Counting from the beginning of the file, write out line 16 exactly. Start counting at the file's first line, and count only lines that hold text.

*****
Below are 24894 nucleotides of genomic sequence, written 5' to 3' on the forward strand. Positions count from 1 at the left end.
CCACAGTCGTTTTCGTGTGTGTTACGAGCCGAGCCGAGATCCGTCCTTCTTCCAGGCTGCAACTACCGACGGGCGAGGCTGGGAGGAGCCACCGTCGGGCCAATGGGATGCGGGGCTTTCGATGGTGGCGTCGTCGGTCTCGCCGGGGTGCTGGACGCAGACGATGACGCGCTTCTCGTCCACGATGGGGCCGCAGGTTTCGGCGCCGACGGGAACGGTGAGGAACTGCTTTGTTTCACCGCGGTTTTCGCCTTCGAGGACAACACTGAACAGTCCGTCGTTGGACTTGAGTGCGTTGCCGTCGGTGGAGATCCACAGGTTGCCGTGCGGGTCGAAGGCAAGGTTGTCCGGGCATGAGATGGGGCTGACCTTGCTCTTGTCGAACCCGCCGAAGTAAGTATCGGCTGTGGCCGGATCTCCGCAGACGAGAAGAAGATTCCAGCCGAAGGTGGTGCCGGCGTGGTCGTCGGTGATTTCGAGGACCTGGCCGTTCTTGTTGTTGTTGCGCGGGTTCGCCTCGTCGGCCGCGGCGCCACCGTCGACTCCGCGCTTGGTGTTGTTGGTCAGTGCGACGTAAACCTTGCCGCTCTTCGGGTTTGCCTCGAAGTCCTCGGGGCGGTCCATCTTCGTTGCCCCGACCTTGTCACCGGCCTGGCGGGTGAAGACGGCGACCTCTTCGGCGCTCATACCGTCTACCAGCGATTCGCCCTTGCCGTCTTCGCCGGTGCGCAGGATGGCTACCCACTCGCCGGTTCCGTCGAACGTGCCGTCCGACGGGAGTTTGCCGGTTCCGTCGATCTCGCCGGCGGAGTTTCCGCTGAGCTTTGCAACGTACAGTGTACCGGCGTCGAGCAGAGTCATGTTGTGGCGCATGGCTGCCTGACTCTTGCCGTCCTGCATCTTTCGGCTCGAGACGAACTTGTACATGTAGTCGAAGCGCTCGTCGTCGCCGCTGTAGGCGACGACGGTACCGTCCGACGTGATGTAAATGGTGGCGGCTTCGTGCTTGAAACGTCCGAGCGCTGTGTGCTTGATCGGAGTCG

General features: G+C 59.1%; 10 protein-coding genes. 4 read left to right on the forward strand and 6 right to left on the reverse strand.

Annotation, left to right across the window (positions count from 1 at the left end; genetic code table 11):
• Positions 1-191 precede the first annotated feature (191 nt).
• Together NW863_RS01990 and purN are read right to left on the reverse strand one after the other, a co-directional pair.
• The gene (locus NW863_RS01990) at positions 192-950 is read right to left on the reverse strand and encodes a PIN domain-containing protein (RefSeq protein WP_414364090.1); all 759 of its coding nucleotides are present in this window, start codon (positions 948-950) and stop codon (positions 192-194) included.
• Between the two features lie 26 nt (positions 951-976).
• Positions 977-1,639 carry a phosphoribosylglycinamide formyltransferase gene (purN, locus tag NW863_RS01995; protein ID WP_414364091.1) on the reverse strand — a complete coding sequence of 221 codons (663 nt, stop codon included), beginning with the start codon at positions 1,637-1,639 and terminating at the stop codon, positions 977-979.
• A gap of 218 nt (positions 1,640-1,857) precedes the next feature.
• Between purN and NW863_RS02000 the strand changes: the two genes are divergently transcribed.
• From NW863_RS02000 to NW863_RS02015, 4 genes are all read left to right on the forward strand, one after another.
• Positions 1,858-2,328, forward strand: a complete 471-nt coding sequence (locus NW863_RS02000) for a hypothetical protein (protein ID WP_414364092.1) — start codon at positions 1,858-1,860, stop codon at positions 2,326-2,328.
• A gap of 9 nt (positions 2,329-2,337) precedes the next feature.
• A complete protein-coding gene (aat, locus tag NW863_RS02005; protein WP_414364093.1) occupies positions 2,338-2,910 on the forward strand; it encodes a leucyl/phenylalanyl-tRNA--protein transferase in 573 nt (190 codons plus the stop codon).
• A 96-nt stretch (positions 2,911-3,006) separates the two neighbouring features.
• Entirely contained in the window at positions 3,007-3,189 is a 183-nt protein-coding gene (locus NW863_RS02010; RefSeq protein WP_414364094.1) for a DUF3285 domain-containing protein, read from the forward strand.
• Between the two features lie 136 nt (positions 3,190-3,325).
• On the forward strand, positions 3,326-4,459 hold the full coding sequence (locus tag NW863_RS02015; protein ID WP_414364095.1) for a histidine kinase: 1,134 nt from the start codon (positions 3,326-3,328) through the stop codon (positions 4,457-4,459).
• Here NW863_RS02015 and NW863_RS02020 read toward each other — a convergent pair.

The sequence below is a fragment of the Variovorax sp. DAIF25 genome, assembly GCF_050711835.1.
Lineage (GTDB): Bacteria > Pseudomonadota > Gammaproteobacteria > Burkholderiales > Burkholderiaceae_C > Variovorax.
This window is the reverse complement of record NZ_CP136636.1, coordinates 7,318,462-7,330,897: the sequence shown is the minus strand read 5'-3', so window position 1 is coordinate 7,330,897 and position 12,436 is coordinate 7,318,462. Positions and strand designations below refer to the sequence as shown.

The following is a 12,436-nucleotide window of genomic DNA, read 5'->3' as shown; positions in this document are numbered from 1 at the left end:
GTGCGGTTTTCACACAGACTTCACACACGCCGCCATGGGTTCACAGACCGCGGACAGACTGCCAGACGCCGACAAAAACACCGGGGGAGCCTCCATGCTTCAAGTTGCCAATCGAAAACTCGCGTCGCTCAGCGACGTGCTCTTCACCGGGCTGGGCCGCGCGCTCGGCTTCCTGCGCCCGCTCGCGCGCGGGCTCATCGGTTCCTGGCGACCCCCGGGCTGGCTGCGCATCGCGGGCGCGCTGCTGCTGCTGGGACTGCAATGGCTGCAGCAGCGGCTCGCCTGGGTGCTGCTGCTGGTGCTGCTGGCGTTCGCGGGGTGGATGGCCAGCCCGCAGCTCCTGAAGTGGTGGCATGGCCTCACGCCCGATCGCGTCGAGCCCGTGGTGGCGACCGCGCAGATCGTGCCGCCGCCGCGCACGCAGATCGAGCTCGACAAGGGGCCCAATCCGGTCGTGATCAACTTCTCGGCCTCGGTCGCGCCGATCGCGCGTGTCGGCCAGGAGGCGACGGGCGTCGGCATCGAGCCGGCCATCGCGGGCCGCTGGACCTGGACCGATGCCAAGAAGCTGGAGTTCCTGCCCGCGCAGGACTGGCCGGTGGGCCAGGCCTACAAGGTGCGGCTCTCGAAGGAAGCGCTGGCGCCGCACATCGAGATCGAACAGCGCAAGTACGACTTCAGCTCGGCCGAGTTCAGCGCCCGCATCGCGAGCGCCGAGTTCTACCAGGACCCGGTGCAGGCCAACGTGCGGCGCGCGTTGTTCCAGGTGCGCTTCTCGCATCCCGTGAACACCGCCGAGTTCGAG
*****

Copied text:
• A 96-nt stretch (positions 2,911-3,006) separates the two neighbouring features.